Historically referred to as the “Horse America Made.” The American Saddlebred has a long and proud history that can trace its roots to the natural-gaited Galloway and Hobby horses which came to North America from the British Isles. These hardy little horses thrived and grew in the new environment, and through selective breeding the Narragansett Pacer was developed along the eastern seaboard. The Narragansets were crossed with Thoroughbreds imported to America in the early 1700’s, and by the time of the Revolutionary War a horse called simply “the American horse” was a recognized type.
During the Civil War, their service earned them acclaim as a breed, and many of the generals, including Robert E. Lee, rode them into battle. As the war ended, horse owners began to enter their saddle horses into the show ring where they became stars because of their beauty, style and utility which was attained from the continual crossing with Thoroughbreds and other breeds including the Arabian and Morgan.
Today, the American Saddlebred is still the ultimate show horse. With its neck arched and ears forward, the Saddlebred continues to dominate the saddle seat disciplines with its elegant and powerful high stepping action and is not only a spectacle of beauty and grace, but also an intense athletic competitor.
In the show ring, American Saddlebreds compete in five primary divisions: Five-Gaited, Three-Gaited, Fine Harness, Park and Pleasure. Each division has its own look and desired traits; however, all strive to meet the model of an ideal American Saddlebred. They are judged on performance, manners, presence, quality and conformation.
Come meet the incredible American Saddlebred – the horse that started America showing horses.
The mount of the Spanish Conquistadors, the Paso Fino, has proud ties to a glorious past and the prospect of an even greater future.
From the Spanish provinces of Cordele and Andalusia, the great explorer Columbus gathered 25 horses for his second voyage to the New World. The Spanish Jennet, which was as well as the ability to pass this gait to its offspring was crossed with the more coarse Spanish barb. The progeny of these horses began to spread through the Caribbean from these re-mount stallions. This breeding gave rise to a breed called “Los Caballos de Paso Fino.” (The horses with the fine walk.)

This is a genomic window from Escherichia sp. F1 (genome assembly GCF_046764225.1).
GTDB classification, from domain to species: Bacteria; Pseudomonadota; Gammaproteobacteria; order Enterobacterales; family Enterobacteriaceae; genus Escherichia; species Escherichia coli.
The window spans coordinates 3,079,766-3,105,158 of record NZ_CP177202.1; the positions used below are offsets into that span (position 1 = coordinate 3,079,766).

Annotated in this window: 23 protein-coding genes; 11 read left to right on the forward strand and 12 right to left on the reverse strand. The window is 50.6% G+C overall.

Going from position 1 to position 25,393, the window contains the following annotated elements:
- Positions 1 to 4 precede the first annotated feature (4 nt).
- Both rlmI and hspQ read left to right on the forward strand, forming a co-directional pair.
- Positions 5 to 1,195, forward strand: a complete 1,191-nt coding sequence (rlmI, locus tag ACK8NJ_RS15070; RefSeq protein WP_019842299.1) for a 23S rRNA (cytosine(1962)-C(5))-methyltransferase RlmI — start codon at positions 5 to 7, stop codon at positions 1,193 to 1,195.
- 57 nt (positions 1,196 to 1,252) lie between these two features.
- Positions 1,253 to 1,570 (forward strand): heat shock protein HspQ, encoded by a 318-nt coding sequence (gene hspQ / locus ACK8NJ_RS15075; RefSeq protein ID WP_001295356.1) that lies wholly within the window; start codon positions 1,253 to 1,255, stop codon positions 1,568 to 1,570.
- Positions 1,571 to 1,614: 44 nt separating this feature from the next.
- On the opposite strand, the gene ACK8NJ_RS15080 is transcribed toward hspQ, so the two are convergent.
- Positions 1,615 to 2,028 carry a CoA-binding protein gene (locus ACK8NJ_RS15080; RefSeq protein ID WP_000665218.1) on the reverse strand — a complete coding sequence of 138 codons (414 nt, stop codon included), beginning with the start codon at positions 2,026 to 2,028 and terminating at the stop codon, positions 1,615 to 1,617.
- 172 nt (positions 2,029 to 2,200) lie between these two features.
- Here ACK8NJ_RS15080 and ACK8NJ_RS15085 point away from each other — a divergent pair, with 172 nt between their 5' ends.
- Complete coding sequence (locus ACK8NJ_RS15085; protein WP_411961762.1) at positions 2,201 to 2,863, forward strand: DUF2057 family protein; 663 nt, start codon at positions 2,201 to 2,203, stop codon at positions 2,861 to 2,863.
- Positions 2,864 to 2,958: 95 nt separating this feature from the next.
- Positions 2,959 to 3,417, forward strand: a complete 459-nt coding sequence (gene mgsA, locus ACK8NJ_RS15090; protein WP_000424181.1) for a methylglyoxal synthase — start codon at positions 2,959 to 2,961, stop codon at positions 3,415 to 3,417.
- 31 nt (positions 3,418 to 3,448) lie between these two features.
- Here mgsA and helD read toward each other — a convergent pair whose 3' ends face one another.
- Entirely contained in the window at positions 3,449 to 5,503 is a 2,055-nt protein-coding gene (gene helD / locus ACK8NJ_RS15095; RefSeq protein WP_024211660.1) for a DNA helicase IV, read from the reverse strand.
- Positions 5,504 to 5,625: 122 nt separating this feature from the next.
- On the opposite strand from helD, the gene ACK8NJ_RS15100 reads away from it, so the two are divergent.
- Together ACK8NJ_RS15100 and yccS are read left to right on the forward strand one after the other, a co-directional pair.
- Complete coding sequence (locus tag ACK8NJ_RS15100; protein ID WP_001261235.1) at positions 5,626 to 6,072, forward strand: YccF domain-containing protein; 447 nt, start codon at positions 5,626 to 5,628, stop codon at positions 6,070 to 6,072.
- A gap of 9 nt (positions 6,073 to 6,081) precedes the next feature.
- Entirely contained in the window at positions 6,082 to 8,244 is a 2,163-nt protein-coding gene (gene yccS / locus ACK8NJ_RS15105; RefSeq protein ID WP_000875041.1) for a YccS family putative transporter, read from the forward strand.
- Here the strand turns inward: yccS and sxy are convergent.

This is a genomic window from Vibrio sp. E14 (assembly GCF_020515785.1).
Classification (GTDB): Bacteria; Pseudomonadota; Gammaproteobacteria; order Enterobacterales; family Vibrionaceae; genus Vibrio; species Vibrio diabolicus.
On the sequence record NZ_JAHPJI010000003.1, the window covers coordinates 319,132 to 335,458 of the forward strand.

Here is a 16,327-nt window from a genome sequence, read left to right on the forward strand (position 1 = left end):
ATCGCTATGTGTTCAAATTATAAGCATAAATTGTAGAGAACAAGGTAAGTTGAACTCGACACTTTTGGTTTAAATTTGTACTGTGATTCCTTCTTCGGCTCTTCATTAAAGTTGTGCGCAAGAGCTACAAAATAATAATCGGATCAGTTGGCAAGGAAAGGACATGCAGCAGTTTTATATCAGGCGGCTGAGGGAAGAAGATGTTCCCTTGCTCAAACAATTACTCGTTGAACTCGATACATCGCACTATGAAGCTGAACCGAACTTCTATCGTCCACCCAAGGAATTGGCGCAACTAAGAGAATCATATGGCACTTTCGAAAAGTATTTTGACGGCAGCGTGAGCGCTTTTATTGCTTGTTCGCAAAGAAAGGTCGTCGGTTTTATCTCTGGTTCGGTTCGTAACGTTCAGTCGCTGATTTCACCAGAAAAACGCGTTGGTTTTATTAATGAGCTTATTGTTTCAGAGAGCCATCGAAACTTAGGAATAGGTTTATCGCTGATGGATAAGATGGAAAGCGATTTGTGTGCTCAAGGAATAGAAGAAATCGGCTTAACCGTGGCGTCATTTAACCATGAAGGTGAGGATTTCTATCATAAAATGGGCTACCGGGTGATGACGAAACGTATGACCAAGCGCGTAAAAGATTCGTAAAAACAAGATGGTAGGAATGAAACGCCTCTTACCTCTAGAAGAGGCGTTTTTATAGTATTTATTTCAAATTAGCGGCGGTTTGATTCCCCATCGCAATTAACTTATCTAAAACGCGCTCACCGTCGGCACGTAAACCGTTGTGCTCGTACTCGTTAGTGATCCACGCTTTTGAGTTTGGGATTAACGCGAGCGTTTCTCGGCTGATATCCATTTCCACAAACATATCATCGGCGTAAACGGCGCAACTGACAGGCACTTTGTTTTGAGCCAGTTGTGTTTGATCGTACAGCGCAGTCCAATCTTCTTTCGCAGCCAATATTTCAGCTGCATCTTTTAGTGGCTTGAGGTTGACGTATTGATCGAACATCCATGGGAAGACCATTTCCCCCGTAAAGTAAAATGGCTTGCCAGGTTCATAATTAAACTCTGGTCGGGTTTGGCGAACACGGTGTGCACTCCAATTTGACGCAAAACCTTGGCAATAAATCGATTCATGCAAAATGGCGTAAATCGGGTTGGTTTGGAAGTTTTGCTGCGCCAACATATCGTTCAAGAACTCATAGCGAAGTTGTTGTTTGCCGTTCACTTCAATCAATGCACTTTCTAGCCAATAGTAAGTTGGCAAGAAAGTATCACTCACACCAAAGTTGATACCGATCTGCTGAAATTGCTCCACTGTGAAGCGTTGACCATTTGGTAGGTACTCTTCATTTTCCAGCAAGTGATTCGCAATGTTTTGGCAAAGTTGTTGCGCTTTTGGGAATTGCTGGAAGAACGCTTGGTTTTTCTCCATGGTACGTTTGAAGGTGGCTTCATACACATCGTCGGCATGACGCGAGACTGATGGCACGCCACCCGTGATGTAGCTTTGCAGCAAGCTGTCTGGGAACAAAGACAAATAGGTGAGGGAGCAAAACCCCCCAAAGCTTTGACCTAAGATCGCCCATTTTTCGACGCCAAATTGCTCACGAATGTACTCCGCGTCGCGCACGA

The gait of the Paso Fino is totally natural, and is executed with style and grace. This gait is an evenly spaced 4-beat gait with each foot contracting the ground independently in a regular sequence of precise intervals creating a rapid, unbroken rhythm. When executed perfectly the four hoof beats are absolutely even in both cadence and impact. This unique way of going produces a ride that offers unequaled comfort to the rider.
Performed at three speeds; Classic Fino (very slow forward progress with very rapid footfall); Paso Corto (medium extension and speed); Paso Largo (extended stride and ground covering).
Today, the Paso Fino is an exciting and beautiful equine partner. From the show ring to the trail, these intelligent horses are a joy to handle. Come meet the legend – The Paso Fino Horse.
Think of the ultimate driving machine, and you’ll imagine some high-powered sports car. The ultimate driving machines of yesteryear, before the advent of the internal combustion engine, were Hackney horses and ponies. Although Hackneys can be ridden, they were bred and developed for driving. They are the equine equivalent of the Maserati.
Hackneys are shown in 3 different divisions, The Roadster, The Hand Pony, and The Harness. These division genuinely offer something for everyone.
The Roadster Pony – This very popular and speedy Hackney measures 13 hands (52 inches) or under and shows at three separate trotting speeds: the jog, the road gait, and at speed. The Hackney Roadster ponies are the speedsters of the Hackney breed. They are shown to a two-wheeled road bike with their drivers wearing racing silks.
The Hand Pony – The “In Hand” classes are primarily for weanlings, yearlings and 2-year-olds. Exhibitors compete by lining their pony up to be judged on conformation, then leading it along the rail to be evaluated on performance.
The Harness Pony – Also called the Long Tail, this dynamic high-stepper stands 12.2 hands or under at the withers. The Hackney Harness Pony must be shown with a long mane and an undocked tail. Ponies are to be shown to a four-wheeled vehicle called a viceroy; they are also shown in pairs.
Once you see a Hackney pony’s action and animation, whether in harness or under saddle, you’ll never mistake him for any other breed. As he trots, with a gait called a “park trot,” his knees rise quite high. He’s known as the “aristocrat of the show ring,”
© 2018 Spring Lane Ranch - All Rights Reserved.
Website by Torch Designs